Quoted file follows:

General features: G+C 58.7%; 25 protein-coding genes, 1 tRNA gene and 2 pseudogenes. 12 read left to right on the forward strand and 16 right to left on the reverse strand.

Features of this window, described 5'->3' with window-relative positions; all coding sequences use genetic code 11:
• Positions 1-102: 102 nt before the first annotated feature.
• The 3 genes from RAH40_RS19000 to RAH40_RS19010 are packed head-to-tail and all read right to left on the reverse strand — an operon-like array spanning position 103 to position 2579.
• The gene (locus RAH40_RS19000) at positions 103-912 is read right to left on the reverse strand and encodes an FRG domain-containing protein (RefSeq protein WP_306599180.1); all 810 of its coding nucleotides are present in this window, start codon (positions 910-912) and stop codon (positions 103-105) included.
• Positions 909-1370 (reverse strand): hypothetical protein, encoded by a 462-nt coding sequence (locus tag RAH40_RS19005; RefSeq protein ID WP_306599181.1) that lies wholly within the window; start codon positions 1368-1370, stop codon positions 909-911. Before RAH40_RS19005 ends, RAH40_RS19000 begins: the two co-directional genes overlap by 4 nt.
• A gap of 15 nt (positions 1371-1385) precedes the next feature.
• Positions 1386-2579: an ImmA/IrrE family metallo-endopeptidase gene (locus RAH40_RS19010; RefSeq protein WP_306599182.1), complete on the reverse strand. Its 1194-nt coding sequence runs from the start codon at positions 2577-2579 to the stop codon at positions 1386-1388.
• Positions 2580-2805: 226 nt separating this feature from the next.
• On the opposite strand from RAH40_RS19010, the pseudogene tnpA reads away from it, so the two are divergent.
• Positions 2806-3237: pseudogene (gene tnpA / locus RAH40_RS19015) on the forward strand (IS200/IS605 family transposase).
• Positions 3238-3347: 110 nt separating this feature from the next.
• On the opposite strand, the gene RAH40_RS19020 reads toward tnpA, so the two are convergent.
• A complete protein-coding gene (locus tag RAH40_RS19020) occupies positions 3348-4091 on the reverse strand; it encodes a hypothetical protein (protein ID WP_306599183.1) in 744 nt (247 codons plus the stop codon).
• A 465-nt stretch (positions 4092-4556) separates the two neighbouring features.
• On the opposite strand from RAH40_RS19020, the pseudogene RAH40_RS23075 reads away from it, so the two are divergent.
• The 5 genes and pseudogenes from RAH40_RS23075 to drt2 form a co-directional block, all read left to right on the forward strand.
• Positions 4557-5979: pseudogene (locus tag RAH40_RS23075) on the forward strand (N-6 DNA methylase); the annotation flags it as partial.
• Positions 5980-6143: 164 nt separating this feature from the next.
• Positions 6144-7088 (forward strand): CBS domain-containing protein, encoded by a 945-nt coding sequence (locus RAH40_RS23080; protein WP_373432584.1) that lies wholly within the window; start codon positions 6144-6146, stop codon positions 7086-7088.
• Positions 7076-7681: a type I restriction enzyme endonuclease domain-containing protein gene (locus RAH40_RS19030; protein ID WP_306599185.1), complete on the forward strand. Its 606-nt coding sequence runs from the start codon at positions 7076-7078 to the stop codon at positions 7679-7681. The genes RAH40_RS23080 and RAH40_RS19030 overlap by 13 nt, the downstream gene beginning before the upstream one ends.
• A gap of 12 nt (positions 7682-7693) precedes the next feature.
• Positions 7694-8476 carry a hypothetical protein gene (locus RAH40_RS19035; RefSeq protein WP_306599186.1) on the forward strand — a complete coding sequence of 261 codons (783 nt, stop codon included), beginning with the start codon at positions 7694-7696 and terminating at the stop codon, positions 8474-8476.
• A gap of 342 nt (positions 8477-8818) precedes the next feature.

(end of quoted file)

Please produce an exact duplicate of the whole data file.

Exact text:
General features: G+C 58.7%; 25 protein-coding genes, 1 tRNA gene and 2 pseudogenes. 12 read left to right on the forward strand and 16 right to left on the reverse strand.

Features of this window, described 5'->3' with window-relative positions; all coding sequences use genetic code 11:
• Positions 1-102: 102 nt before the first annotated feature.
• The 3 genes from RAH40_RS19000 to RAH40_RS19010 are packed head-to-tail and all read right to left on the reverse strand — an operon-like array spanning position 103 to position 2579.
• The gene (locus RAH40_RS19000) at positions 103-912 is read right to left on the reverse strand and encodes an FRG domain-containing protein (RefSeq protein WP_306599180.1); all 810 of its coding nucleotides are present in this window, start codon (positions 910-912) and stop codon (positions 103-105) included.
• Positions 909-1370 (reverse strand): hypothetical protein, encoded by a 462-nt coding sequence (locus tag RAH40_RS19005; RefSeq protein ID WP_306599181.1) that lies wholly within the window; start codon positions 1368-1370, stop codon positions 909-911. Before RAH40_RS19005 ends, RAH40_RS19000 begins: the two co-directional genes overlap by 4 nt.
• A gap of 15 nt (positions 1371-1385) precedes the next feature.
• Positions 1386-2579: an ImmA/IrrE family metallo-endopeptidase gene (locus RAH40_RS19010; RefSeq protein WP_306599182.1), complete on the reverse strand. Its 1194-nt coding sequence runs from the start codon at positions 2577-2579 to the stop codon at positions 1386-1388.
• Positions 2580-2805: 226 nt separating this feature from the next.
• On the opposite strand from RAH40_RS19010, the pseudogene tnpA reads away from it, so the two are divergent.
• Positions 2806-3237: pseudogene (gene tnpA / locus RAH40_RS19015) on the forward strand (IS200/IS605 family transposase).
• Positions 3238-3347: 110 nt separating this feature from the next.
• On the opposite strand, the gene RAH40_RS19020 reads toward tnpA, so the two are convergent.
• A complete protein-coding gene (locus tag RAH40_RS19020) occupies positions 3348-4091 on the reverse strand; it encodes a hypothetical protein (protein ID WP_306599183.1) in 744 nt (247 codons plus the stop codon).
• A 465-nt stretch (positions 4092-4556) separates the two neighbouring features.
• On the opposite strand from RAH40_RS19020, the pseudogene RAH40_RS23075 reads away from it, so the two are divergent.
• The 5 genes and pseudogenes from RAH40_RS23075 to drt2 form a co-directional block, all read left to right on the forward strand.
• Positions 4557-5979: pseudogene (locus tag RAH40_RS23075) on the forward strand (N-6 DNA methylase); the annotation flags it as partial.
• Positions 5980-6143: 164 nt separating this feature from the next.
• Positions 6144-7088 (forward strand): CBS domain-containing protein, encoded by a 945-nt coding sequence (locus RAH40_RS23080; protein WP_373432584.1) that lies wholly within the window; start codon positions 6144-6146, stop codon positions 7086-7088.
• Positions 7076-7681: a type I restriction enzyme endonuclease domain-containing protein gene (locus RAH40_RS19030; protein ID WP_306599185.1), complete on the forward strand. Its 606-nt coding sequence runs from the start codon at positions 7076-7078 to the stop codon at positions 7679-7681. The genes RAH40_RS23080 and RAH40_RS19030 overlap by 13 nt, the downstream gene beginning before the upstream one ends.
• A gap of 12 nt (positions 7682-7693) precedes the next feature.
• Positions 7694-8476 carry a hypothetical protein gene (locus RAH40_RS19035; RefSeq protein WP_306599186.1) on the forward strand — a complete coding sequence of 261 codons (783 nt, stop codon included), beginning with the start codon at positions 7694-7696 and terminating at the stop codon, positions 8474-8476.
• A gap of 342 nt (positions 8477-8818) precedes the next feature.